• The HHs in the survey using the POC for protection of some members of the HH experienced, on average, three times more shocks than HHs that did not send anyone to the POC. These sending HHs also had death rates that were, on average, 1.5 times higher than HHs that did not send anyone to a POC. The analysis suggests that the POC serves as one of several “late” coping resources for the survival and protection of highly vulnerable members of HHs, including young women, mothers and children.
• There were an estimated 10,553 deaths (µ± 472) over the course of the year including an estimated 7,165 deaths from violence (µ± 277) and 829 deaths from drowning (µ± 69). Even though some sources of mortality were underreported in the survey, the estimated Crude Death Rate exceeded the emergency threshold of 1 death/10,000 people/day.
• Most shocks had different effects depending upon age and gender. There was an increase of female headed households. Males suffered the most number of deaths overall, especially violent deaths. Females were more likely than males to be abducted. Most child-headed households were led by girls. Girls aged five or younger were the most likely to drown. It appears that some of the children aged five and under sent to the POCs may not have survived the journey.
• By the end of 2015, the population of the Bentiu POC neared 140,000 people drawn from a wide area. The contributions by humanitarians and peacekeepers in saving the lives of these highly individuals in this POC (and other POCs elsewhere in South Sudan) are to be commended. As the survey documented, there were dramatic consequences for those who could not find safe refuge in Unity State. For example, given the analysis of mortality, especially violent death, and the gendered nature of recruitment, it is surmised that the men and boys who elected to travel to the POC perhaps did so because they chose not to be a soldier, rebel, criminal or corpse.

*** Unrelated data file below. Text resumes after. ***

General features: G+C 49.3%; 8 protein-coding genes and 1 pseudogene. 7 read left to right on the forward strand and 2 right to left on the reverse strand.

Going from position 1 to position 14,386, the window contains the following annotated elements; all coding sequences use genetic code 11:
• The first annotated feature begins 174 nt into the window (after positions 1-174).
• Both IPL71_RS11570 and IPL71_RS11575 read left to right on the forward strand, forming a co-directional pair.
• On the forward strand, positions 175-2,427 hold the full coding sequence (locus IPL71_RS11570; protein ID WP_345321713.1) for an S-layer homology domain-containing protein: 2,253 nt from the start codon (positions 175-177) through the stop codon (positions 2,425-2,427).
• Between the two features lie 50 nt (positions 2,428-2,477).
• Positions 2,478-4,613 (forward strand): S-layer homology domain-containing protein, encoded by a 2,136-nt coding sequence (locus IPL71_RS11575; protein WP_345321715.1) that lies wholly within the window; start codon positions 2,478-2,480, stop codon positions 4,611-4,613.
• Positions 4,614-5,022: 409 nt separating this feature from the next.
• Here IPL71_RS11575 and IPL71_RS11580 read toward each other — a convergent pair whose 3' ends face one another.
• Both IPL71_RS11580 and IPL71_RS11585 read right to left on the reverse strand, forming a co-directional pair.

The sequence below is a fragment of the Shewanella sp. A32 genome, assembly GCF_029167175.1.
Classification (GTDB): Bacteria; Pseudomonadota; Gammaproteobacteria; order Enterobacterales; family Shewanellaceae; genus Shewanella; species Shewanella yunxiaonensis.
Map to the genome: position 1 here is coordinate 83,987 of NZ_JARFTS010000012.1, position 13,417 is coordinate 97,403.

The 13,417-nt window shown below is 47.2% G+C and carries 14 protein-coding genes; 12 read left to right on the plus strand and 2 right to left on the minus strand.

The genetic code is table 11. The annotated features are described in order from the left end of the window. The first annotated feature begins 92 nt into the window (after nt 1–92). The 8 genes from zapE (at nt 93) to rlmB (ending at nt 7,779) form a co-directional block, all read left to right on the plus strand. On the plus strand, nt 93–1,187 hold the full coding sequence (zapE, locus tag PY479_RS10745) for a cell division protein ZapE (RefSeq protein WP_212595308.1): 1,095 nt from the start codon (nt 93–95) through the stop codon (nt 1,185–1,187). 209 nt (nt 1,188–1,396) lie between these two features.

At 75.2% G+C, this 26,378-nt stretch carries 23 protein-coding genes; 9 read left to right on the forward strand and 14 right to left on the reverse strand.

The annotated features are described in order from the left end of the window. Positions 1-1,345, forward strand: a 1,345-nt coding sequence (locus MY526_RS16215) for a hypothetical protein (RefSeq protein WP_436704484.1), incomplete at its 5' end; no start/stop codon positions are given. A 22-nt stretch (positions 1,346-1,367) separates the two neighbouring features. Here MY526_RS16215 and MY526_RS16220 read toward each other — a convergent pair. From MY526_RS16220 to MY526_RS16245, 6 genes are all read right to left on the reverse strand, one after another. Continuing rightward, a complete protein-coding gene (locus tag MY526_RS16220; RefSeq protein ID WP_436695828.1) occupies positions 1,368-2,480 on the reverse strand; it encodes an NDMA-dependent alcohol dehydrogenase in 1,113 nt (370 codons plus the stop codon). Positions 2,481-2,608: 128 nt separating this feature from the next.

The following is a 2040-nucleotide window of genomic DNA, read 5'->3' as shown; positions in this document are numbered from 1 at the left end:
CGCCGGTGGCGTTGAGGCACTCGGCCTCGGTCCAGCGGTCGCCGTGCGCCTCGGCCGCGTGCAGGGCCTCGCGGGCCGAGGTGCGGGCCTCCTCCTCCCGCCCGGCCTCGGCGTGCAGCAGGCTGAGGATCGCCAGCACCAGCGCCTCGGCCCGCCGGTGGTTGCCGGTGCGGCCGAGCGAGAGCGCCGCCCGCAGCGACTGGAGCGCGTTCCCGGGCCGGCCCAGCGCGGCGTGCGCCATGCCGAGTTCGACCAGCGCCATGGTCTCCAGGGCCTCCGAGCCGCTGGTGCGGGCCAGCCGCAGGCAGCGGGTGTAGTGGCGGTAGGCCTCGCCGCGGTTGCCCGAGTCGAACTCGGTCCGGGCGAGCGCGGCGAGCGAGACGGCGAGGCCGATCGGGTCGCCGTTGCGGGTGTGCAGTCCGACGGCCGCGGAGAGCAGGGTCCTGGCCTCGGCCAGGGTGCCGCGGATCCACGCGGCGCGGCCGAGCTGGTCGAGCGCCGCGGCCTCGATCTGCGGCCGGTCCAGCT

• The findings are shocking. The frequent and often protracted disruption of humanitarian action in parts of Unity State for key periods in 2015 meant that people, sharply affected by violent conflict and living in extremis, could not be adequately supported in times of exceptional needs.
• Extraordinary levels of humanitarian assistance in these – and other – areas of South Sudan are urgently required. Given the depth of losses and dislocation at the household level, humanitarian assistance and protection will be needed at scale for the duration of 2016 and beyond. It will take time, money, stability and a favourable enabling environment – one free of hindrance — to (re-)establish full operational capacities and for the requisite services and supplies to reach these highly vulnerable communities. The focus of efforts needs to encompass not only saving lives and addressing the psycho-social consequences of extensive suffering but also recovering livelihoods.
• Further studies need to be conducted as a matter of priority, especially to estimate excess mortality, document the composition of surviving HHs and analyse the changing nature and sequencing of coping strategies as HHs became increasingly stressed. The findings in this report reflect initial analysis. Further review of the survey data continues.